• Large Servers Needing Predictible Response
      • Trading Floor
      • Scalability
      • More Storage
      • More Memory
      • More Processors
      • More Systems To Manage
    • 18. Hardware Evolution
      • Storage
      • Solid State Storage
      • Disk Approaches Flat Cost
      • Scaling File Systems
      • Scaling Search/Index/Backup
      • Price
      • Ever Downward
      • Enabling New Opportunities (EeePC)
      • Almost No Margin For Software
    • 19. Hardware Evolution
      • Performance
      • Single Thread Of Execution Ceiling
      • Multi-threaded, Multi-core
      • Challenges Of Parallelism
      • Dynamic Configuration
      • Hardware Used To Change At Power Cycle
      • Dynamic Devices
      • Object Lifetimes
      • Dynamic Application Events
    • 20. Software
      • Validation
      • New Better Tools
      • Find Bugs At Compile Time
      • Verifiers At Runtime
      • Languages And Tools
      • More Interpreters
      • Stronger Security Models
      • Faster Locking Models
    • 21. Security
      • Liability (Notably For Data Loss)
      • Interest In Real Security
      • Systems Which Fail Safe
      • Compartments
      • Strong Encryption
      • Smart Cards
    • 22. Legal Evolution
      • Liability Law
      • EU Determined To "Fix" Software Liability
      • Standards Of Design
      • Standards Of Operation
      • Properly Stating What Software Is Fit For
      • Patents
      • EU Software Patents War Goes On
    • 23. Big Picture
      • Everyone wants
      • security
      • power management
      • real time
      • performance/efficiency
      • There are clashes between
      • footprint and scalability
      • dynamic devices and footprint
      • security and performanc
    • 24. Dynamic Configuration
      • Historical Unix System
      • Device configuration at compile
      • Device configuration at boot
      • Object lifetime is kernel
      • Administrator manages /dev
      • User Interface
      • User driven
      • No event model
      • (User requests status)
      • Dynamic reconfiguration
    • 25. Dynamic Configuration
      • Modern Systems
      • Device hotplug
      • System responds to events
      • User application events
      • New Rules
      • Object lifetimes matter
      • Kernel to user events exist
      • Device namespace is dynamic
    • 26. Dynamic Configuration
      • KObject
      • A basic kernel refcount and name
      • Refcounted
      • Can be grouped
      • No garbage collectors
      • Used to build other objects
      • Device objects
      • Sysfs - generic configuration
      • And many many more
    • 27. Dynamic Configuration
      • Sysfs
      • Built on kobject and devices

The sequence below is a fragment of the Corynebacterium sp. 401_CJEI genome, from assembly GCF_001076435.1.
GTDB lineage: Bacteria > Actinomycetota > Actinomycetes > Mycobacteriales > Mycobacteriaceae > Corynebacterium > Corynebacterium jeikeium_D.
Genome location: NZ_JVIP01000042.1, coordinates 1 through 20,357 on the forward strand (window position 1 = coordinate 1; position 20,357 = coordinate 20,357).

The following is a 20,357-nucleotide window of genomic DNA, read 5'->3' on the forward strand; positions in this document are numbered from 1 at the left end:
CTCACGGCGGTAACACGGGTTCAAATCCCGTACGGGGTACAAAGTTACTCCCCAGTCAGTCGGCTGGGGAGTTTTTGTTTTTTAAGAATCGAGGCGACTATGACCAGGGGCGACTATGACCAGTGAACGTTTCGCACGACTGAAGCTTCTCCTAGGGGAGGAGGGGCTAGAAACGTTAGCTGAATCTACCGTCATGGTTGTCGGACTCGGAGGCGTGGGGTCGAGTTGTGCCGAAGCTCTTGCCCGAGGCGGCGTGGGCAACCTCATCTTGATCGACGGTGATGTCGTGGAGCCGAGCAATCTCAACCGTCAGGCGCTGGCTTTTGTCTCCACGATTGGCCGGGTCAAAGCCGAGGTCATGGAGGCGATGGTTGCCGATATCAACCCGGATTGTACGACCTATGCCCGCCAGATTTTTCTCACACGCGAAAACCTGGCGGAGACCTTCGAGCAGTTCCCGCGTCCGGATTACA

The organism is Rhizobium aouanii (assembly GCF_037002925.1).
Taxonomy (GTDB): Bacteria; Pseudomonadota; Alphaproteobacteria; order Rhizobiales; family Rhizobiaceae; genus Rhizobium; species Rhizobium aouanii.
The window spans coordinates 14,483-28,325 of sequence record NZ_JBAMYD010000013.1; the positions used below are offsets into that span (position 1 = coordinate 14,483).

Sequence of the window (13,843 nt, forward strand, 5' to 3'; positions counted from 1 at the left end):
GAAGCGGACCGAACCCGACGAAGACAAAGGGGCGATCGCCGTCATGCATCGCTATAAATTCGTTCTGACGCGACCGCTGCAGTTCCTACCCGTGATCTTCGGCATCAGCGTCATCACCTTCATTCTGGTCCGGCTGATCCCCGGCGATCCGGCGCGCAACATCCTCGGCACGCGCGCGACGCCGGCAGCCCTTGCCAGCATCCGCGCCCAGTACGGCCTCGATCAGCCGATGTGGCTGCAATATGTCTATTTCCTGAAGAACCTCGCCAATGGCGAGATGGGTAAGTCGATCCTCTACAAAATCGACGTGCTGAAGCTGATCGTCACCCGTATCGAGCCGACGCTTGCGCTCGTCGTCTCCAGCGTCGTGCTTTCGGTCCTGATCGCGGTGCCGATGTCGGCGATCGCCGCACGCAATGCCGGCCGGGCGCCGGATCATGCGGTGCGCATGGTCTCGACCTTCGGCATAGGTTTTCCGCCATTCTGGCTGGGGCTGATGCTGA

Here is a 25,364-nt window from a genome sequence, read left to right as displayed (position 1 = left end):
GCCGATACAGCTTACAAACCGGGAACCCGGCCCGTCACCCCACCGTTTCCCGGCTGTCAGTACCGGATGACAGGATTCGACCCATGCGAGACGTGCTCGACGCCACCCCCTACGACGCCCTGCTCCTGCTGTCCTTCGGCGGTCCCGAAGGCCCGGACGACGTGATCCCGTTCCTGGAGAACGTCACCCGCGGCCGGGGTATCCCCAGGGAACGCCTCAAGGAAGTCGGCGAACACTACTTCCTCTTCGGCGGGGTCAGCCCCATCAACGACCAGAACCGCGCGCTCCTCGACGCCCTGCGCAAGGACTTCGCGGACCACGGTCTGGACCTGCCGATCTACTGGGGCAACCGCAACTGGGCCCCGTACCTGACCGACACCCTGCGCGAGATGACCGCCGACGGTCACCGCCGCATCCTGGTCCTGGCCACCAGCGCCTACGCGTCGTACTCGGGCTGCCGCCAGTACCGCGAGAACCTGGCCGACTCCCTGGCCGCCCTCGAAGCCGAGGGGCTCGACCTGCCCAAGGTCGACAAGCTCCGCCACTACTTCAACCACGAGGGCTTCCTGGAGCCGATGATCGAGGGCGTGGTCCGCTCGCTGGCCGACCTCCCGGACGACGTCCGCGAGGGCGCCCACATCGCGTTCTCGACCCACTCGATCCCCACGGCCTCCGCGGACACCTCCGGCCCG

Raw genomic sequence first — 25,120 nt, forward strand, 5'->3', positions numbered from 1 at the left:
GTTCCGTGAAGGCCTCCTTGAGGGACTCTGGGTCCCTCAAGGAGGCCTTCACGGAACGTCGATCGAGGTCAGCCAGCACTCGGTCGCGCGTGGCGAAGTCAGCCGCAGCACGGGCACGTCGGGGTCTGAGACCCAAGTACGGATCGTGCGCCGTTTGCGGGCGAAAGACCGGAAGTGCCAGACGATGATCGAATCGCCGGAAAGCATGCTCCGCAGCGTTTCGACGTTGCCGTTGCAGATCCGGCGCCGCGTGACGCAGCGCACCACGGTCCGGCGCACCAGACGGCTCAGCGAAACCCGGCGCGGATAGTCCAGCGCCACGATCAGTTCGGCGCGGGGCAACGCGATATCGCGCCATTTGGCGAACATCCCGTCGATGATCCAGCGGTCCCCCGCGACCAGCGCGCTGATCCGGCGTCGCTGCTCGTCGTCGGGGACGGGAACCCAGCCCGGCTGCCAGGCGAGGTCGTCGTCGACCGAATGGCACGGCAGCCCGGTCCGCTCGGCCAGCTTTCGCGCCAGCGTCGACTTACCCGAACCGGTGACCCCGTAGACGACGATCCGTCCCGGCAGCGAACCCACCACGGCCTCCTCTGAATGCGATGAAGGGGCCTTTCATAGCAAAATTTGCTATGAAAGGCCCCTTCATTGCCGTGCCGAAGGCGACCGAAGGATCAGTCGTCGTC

• Heirarchical file system
      • Namespace for configuration
      • Replaces much of /proc/sys and sysctl
      • Dynamically extensible
      Allow user space to configure and explore the object heirarchy in the kernel.
    • 28. Dynamic Configuration
      • Triggering User Actions
      • /sbin/hotplug
      • netlink
      • User Space
      • HAL
      • Dbus
      • Desktop events
    • 29. Dynamic Configuration
      • The /dev Problem
      • MAKEDEV
      • Devfs (policy in the wrong place)
      • Use events
      • Udev
      • Udev can also drive user space via HAL.
    • 30. Dynamic Configuration
      • Modern Desktop Is Complicated
      • Inserting An SD Card
      • Kernel: New hardware found
      • Hotplug: Load module
      • Kernel: New device
      • UDev: Make device node
      • Kernel: New volume found
      • HAL: Mount it
      • ...
    • 31. Dynamic Configuration
      • Inserting an SD Card (2)
      • Kernel: Key Event
      • HAL: Password Prompt, Send key
      • Kernel: Mounted
      • HAL: Dbus message to apps
      • Desktop: Add new icon
      • Desktop: Umm "dcim/"...
      • Desktop: Start photo manager
      • And at any point the card might be removed!
    • 32. Usual Implementation
      • Usage Counts
      • foo_get and foo_put operators
      • destroy is delayed until users = 0
      • internal implementation via locks/atomic types
      • Problems
      • Easy to get use counts wrong
      • Scaling of use counters across processors
      • Fine for most object types
    • 33. Speeding Updates
      • Read Copy Update
      • Self consistent object view
      • Less synchronization
      • No or little locking
      • Some memory overhead
      Objects are copied before update and then the pointer atomically switched. Old objects are discarded at a point we know they are no longer in use.
    • 34. Driver Mentality
      • Historically
      • Driver entry point scans for devices
      • Driver creates devices
      • Today
      • Devices are enumerated by bus drivers